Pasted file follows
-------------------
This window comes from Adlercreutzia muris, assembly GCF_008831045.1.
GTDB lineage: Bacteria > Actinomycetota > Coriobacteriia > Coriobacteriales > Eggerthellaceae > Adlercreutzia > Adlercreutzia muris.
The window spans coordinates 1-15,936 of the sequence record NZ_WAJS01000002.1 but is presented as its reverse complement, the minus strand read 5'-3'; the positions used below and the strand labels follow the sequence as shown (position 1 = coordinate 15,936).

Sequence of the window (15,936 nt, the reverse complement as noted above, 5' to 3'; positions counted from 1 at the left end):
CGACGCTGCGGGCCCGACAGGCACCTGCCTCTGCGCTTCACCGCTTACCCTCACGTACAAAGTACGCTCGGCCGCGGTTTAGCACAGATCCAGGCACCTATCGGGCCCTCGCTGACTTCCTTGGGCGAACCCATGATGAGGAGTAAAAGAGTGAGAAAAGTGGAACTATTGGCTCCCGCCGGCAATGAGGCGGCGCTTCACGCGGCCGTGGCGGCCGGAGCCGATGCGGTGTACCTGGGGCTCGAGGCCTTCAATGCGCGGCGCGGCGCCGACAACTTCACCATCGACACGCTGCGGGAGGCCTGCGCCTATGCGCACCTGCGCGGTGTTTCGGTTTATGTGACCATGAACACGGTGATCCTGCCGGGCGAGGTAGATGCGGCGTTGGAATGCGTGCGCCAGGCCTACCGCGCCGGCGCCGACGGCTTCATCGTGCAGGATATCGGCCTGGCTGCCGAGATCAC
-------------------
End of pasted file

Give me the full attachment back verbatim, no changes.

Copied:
This window comes from Adlercreutzia muris, assembly GCF_008831045.1.
GTDB lineage: Bacteria > Actinomycetota > Coriobacteriia > Coriobacteriales > Eggerthellaceae > Adlercreutzia > Adlercreutzia muris.
The window spans coordinates 1-15,936 of the sequence record NZ_WAJS01000002.1 but is presented as its reverse complement, the minus strand read 5'-3'; the positions used below and the strand labels follow the sequence as shown (position 1 = coordinate 15,936).

Sequence of the window (15,936 nt, the reverse complement as noted above, 5' to 3'; positions counted from 1 at the left end):
CGACGCTGCGGGCCCGACAGGCACCTGCCTCTGCGCTTCACCGCTTACCCTCACGTACAAAGTACGCTCGGCCGCGGTTTAGCACAGATCCAGGCACCTATCGGGCCCTCGCTGACTTCCTTGGGCGAACCCATGATGAGGAGTAAAAGAGTGAGAAAAGTGGAACTATTGGCTCCCGCCGGCAATGAGGCGGCGCTTCACGCGGCCGTGGCGGCCGGAGCCGATGCGGTGTACCTGGGGCTCGAGGCCTTCAATGCGCGGCGCGGCGCCGACAACTTCACCATCGACACGCTGCGGGAGGCCTGCGCCTATGCGCACCTGCGCGGTGTTTCGGTTTATGTGACCATGAACACGGTGATCCTGCCGGGCGAGGTAGATGCGGCGTTGGAATGCGTGCGCCAGGCCTACCGCGCCGGCGCCGACGGCTTCATCGTGCAGGATATCGGCCTGGCTGCCGAGATCAC